Four members of the joint STS-135/Expedition 28 crews are able to spend part of their last shared time onboard the International Space Station performing floating exercises that can't be done in Earth's gravity. Inside the Harmony Node 2 module, are NASA astronauts Mike Fossum (top), Expedition 28 flight engineer, and Doug Hurley, STS-135 pilot; and Ron Garan, Expedition 28 flight engineer. The crew member at bottom is partially obscured and is unidentified. ISS028-E-017535 (17 July 2011) -- high res (1.3 M) low res (104 K)
What's that - you don't know what "planking" is?
Apollo's Children is a poem written in the future to the Heroes of Apollo, both those who went to the Moon and those who made it happen. It is a thankyou from the perspective of those who they inspired, who will follow in their footsteps and who will push onwards and outwards in their name.
NASA has released the NASA Visualization Explorer, "the coolest way to get stories about NASA's space-based Earth science research. Download it now and see a world of often intangible data brought to life in stunning and beautiful form. Only for the iPad." Download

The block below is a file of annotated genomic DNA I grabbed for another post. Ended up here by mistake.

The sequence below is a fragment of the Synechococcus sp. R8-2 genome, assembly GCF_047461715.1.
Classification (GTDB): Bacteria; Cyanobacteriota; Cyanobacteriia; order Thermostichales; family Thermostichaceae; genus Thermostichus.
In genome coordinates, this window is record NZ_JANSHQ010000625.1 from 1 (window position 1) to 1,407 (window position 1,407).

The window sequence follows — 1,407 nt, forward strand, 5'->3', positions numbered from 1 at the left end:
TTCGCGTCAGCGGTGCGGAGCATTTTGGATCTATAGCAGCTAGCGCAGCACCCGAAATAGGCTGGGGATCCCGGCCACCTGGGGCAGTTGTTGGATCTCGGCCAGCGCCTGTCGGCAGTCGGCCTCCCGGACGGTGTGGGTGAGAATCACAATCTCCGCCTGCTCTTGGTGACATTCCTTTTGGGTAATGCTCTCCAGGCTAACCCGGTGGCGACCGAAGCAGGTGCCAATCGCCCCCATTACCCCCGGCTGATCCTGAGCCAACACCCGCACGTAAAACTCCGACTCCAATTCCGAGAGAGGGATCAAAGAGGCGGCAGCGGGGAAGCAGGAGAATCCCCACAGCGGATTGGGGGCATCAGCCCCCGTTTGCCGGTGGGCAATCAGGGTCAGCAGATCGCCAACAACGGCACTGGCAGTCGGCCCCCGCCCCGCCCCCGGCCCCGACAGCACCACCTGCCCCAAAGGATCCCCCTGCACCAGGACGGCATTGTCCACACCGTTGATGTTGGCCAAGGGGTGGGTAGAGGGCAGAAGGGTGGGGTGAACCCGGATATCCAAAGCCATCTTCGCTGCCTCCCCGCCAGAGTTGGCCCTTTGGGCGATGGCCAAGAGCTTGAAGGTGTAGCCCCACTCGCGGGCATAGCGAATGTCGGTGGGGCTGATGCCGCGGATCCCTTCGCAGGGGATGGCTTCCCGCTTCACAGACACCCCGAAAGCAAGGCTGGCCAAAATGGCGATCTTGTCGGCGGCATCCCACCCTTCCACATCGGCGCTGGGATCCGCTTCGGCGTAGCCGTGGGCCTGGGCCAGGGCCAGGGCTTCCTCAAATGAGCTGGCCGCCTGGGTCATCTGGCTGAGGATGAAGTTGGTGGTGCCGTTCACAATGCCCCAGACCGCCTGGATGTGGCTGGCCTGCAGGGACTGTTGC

NASA today debuts an inspirational video featuring the International Space Station and its crews set to the song "World" by recording artists Five for Fighting. The video features imagery of both the space station and the space shuttles that have served as the workhorses of space station construction and resupply. It uses selections from orbit as well as Earth-bound training and launch activities to communicate the importance of space exploration and its benefits for future generations. Intermixed are selections of video that show the beauty of planet Earth as seen from the space station and scenes of children inspired by space exploration. The lyrics emphasize that "history starts now" and invite listeners to ask the question, "What kind of world do you want?"